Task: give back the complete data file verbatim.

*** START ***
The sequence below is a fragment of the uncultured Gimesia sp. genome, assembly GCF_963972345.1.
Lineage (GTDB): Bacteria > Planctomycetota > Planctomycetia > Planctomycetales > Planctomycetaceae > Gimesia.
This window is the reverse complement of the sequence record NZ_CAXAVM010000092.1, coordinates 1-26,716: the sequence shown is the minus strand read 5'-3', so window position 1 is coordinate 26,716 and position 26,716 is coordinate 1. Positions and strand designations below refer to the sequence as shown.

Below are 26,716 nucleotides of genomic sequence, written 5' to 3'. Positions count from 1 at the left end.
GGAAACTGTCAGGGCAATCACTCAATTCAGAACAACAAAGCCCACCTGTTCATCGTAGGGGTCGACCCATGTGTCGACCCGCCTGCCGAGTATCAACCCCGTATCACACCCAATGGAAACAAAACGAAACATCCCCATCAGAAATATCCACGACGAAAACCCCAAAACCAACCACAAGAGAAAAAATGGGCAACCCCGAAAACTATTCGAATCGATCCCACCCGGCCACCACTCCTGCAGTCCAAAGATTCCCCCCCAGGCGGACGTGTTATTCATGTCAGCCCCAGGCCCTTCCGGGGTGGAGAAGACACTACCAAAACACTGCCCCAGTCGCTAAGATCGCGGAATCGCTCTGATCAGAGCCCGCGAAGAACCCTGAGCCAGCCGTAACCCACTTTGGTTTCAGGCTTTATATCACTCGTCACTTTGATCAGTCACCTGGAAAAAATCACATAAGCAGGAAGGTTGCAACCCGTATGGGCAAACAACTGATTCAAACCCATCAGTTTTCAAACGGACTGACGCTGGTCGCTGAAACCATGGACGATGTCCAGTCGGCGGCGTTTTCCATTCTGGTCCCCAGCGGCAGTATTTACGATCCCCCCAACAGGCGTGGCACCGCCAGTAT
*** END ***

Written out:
The sequence below is a fragment of the uncultured Gimesia sp. genome, assembly GCF_963972345.1.
Lineage (GTDB): Bacteria > Planctomycetota > Planctomycetia > Planctomycetales > Planctomycetaceae > Gimesia.
This window is the reverse complement of the sequence record NZ_CAXAVM010000092.1, coordinates 1-26,716: the sequence shown is the minus strand read 5'-3', so window position 1 is coordinate 26,716 and position 26,716 is coordinate 1. Positions and strand designations below refer to the sequence as shown.

Below are 26,716 nucleotides of genomic sequence, written 5' to 3'. Positions count from 1 at the left end.
GGAAACTGTCAGGGCAATCACTCAATTCAGAACAACAAAGCCCACCTGTTCATCGTAGGGGTCGACCCATGTGTCGACCCGCCTGCCGAGTATCAACCCCGTATCACACCCAATGGAAACAAAACGAAACATCCCCATCAGAAATATCCACGACGAAAACCCCAAAACCAACCACAAGAGAAAAAATGGGCAACCCCGAAAACTATTCGAATCGATCCCACCCGGCCACCACTCCTGCAGTCCAAAGATTCCCCCCCAGGCGGACGTGTTATTCATGTCAGCCCCAGGCCCTTCCGGGGTGGAGAAGACACTACCAAAACACTGCCCCAGTCGCTAAGATCGCGGAATCGCTCTGATCAGAGCCCGCGAAGAACCCTGAGCCAGCCGTAACCCACTTTGGTTTCAGGCTTTATATCACTCGTCACTTTGATCAGTCACCTGGAAAAAATCACATAAGCAGGAAGGTTGCAACCCGTATGGGCAAACAACTGATTCAAACCCATCAGTTTTCAAACGGACTGACGCTGGTCGCTGAAACCATGGACGATGTCCAGTCGGCGGCGTTTTCCATTCTGGTCCCCAGCGGCAGTATTTACGATCCCCCCAACAGGCGTGGCACCGCCAGTAT